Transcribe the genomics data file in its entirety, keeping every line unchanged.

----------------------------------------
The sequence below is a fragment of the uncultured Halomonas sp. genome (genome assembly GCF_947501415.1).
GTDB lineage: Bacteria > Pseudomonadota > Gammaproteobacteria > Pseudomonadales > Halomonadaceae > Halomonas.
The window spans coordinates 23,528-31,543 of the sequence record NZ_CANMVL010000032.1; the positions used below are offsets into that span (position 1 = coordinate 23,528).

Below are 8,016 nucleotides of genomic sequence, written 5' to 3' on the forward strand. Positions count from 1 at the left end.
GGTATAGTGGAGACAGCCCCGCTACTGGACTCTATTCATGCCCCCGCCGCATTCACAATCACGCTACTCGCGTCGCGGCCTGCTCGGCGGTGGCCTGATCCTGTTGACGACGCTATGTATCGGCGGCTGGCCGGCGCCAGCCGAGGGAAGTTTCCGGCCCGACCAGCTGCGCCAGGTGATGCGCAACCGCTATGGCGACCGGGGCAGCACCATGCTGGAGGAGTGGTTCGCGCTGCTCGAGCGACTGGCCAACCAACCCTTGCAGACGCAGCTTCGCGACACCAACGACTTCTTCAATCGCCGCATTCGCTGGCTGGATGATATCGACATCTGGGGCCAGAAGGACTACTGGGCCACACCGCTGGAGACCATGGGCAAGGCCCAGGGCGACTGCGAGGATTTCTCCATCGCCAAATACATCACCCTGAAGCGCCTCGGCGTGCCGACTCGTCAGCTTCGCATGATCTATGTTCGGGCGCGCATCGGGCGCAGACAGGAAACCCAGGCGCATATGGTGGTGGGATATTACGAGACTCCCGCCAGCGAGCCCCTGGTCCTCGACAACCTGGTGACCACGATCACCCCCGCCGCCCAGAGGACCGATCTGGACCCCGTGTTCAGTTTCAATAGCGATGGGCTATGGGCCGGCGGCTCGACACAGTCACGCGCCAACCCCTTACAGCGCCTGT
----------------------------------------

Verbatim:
The sequence below is a fragment of the uncultured Halomonas sp. genome (genome assembly GCF_947501415.1).
GTDB lineage: Bacteria > Pseudomonadota > Gammaproteobacteria > Pseudomonadales > Halomonadaceae > Halomonas.
The window spans coordinates 23,528-31,543 of the sequence record NZ_CANMVL010000032.1; the positions used below are offsets into that span (position 1 = coordinate 23,528).

Below are 8,016 nucleotides of genomic sequence, written 5' to 3' on the forward strand. Positions count from 1 at the left end.
GGTATAGTGGAGACAGCCCCGCTACTGGACTCTATTCATGCCCCCGCCGCATTCACAATCACGCTACTCGCGTCGCGGCCTGCTCGGCGGTGGCCTGATCCTGTTGACGACGCTATGTATCGGCGGCTGGCCGGCGCCAGCCGAGGGAAGTTTCCGGCCCGACCAGCTGCGCCAGGTGATGCGCAACCGCTATGGCGACCGGGGCAGCACCATGCTGGAGGAGTGGTTCGCGCTGCTCGAGCGACTGGCCAACCAACCCTTGCAGACGCAGCTTCGCGACACCAACGACTTCTTCAATCGCCGCATTCGCTGGCTGGATGATATCGACATCTGGGGCCAGAAGGACTACTGGGCCACACCGCTGGAGACCATGGGCAAGGCCCAGGGCGACTGCGAGGATTTCTCCATCGCCAAATACATCACCCTGAAGCGCCTCGGCGTGCCGACTCGTCAGCTTCGCATGATCTATGTTCGGGCGCGCATCGGGCGCAGACAGGAAACCCAGGCGCATATGGTGGTGGGATATTACGAGACTCCCGCCAGCGAGCCCCTGGTCCTCGACAACCTGGTGACCACGATCACCCCCGCCGCCCAGAGGACCGATCTGGACCCCGTGTTCAGTTTCAATAGCGATGGGCTATGGGCCGGCGGCTCGACACAGTCACGCGCCAACCCCTTACAGCGCCTGT